Catalan playwright Jordi Galcerán casts a cynical, bemused eye on the cutthroat world of international big business in his darkly comedic The Grönholm Method, the most exciting play to make the transatlantic crossing in an English translation since Yasmina Reza’s God Of Carnage stunned Broadway in 2009.

 This time it’s L.A. that trumps New York in getting The Grönholm Method’s U.S. Premiere, giving Angelinos the first American look at Galcerán’s fiendishly funny, ceaselessly surprising one-act in a Broadway-class production at The Falcon Theatre.

Carl, Frank, Rick, and Melanie are four job applicants vying for a single prime post at Fortune 500 biggie Burnham & Burnham, guinea pigs pitted one against the other in a series of devilishly clever mind games (aka the Grönholm method) from which there will be but a single survivor.

One by one, the competitors make their entrances into the corporation’s ultramodern, sleekly antiseptic, chrome-and-white waiting room, blissfully unaware of what the higher-ups at B&B have in store for them.

 Dressed as if for an Armani fashion shoot, Jonathan Cake’s Frank is the sharkiest, snarkiest of the foursome, and a man who has clearly learned how to put his James Bond looks to good advantage. Stephen Spinella’s nerdy, high-strung Rick is the kind of guy whose manner can go from ingratiating to grating once you’ve spent a few minutes with him. Graham Hamilton’s Carl is a clean-cut all-American Homecoming King type—think Robert Redford circa 1965, or at least so it seems. Lesli Margherita’s Melanie sports a big-shouldered designer business suit and no-nonsense chignon suggesting a woman who has figured out just how to compete in the dog-eat-dog world of international big business.

Following a bit of getting-to-know-you chitchat peppered with a number of “What are we all doing here?” questions, the group receive their first set of written instructions, delivered anonymously from a cabinet that suddenly whooshes open, an otherworldly glow emanating from within. One of the four, the first note informs them, is not in fact a job applicant, but rather a human resources plant whose identity they have just ten minutes to determine.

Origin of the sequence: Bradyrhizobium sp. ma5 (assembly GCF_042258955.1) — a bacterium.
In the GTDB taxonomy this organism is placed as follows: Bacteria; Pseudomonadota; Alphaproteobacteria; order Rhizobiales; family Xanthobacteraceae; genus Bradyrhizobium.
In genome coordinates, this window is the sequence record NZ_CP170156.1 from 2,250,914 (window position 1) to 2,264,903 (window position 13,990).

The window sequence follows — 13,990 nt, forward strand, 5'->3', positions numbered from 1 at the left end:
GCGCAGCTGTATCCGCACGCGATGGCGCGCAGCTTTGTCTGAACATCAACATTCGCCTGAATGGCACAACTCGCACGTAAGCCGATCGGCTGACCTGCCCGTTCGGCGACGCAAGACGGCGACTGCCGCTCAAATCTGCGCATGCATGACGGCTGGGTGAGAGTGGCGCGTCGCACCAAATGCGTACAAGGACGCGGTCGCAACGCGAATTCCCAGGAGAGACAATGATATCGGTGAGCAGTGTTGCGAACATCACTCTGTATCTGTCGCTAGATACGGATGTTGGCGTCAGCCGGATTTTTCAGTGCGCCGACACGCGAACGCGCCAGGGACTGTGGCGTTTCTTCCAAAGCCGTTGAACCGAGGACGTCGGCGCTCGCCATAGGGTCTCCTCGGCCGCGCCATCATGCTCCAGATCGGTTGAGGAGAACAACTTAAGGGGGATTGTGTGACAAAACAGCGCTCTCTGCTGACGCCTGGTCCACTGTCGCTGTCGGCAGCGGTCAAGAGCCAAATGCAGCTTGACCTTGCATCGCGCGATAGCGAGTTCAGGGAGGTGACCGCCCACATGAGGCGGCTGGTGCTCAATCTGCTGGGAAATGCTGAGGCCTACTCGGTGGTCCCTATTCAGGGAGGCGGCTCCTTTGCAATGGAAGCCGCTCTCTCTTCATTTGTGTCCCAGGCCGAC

And this is merely the first of a series of challenges and “party games” the foursome will be assigned over the course of The Grönholm Method’s intermissionless, real-time ninety minutes, filled with at least as many surprise twists as Ira Levin’s Deathtrap, all the way up to its mind-bending very last line of dialog.

If this review ends up somewhat shorter on synopsis than many on this site, it’s simply that to reveal anything more about The Grönholm Method would be to spoil the many delicious surprises it has in store for those lucky enough to catch its American premiere.

Anne García-Romero and Mark St. Germain’s English translation sounds so authentically American, you’d never guess that Jordi Galcerán’s original was written in Catalan, or that it inspired a 2005 Spanish film adaptation entitled El Método (which upped the number of competitors to seven).

It’s hard to imagine a better cast than the one now on stage at the Falcon, performances which director BT McNicholl has fine-tuned to razor-sharp perfection.

 Cake’s Frank is a dashing, designer-suited snake, and so authentically American that only his British pronunciation of “anything” as “enna-thing” reveals his UK origins. Spinella gives Rick a rainbow of quirks and fidgets as only the two-time Tony winner (for Angels In America) can. Hamilton (a Scenie winner for his performance in Becky Shaw at South Coast Rep) proves his versatility in here in ways I cannot even hint at. Suffice it to say, he’s once again terrific. Finally there is the one-and-only Margherita, last year’s Scenie-winning Musical Theater Star Of The Year, having a field day sinking her teeth into a rare non-singing role, and doing deep, dazzling work without once having to turn songstress or kick up her dancing heels. And the above descriptions can only hint at the many levels and colors Galcerán’s crafty script allows these four gifted performers to display.

 Scenic designer Brian Webb’s waiting room set is as impressive as any I’ve seen at the Falcon, and Jennifer Schriever’s lighting makes it look even spiffier. Costume designer Ann Closs-Farley has given each character his or her own just-right look. Cricket S. Myers’ sound design sets the mood, ups the suspense, and generates considerable delight whenever that cabinet door whooshes open to reveal another game or challenge.

The Grönholm Method is presented by Baby Tiger Productions, Daniel Wallace and Trish Whitehurst in association with Falcon Theatre. Casting is by Stuart Howard and Paul Hardt. Sue Karutz is stage manager.

Angelinos are indeed fortunate to have The Grönholm Method making its first American appearance at the Falcon with a cast every bit the equal of one you’d expect to see on the Great White Way—and you don’t have to undergo a battery of Grönholm Method challenges to see it. Just be sure to reserve your seats posthaste because, like the play’s four competitors, L.A. theatergoers who snooze may find themselves having to lie, cheat, and steal their way into the Falcon. Talk about putting The Grönholm Method into practice!

Falcon Theatre, 4252 Riverside Drive, Burbank.

–Steven Stanley
August 21, 2012
Photos: Chelsea Sutton

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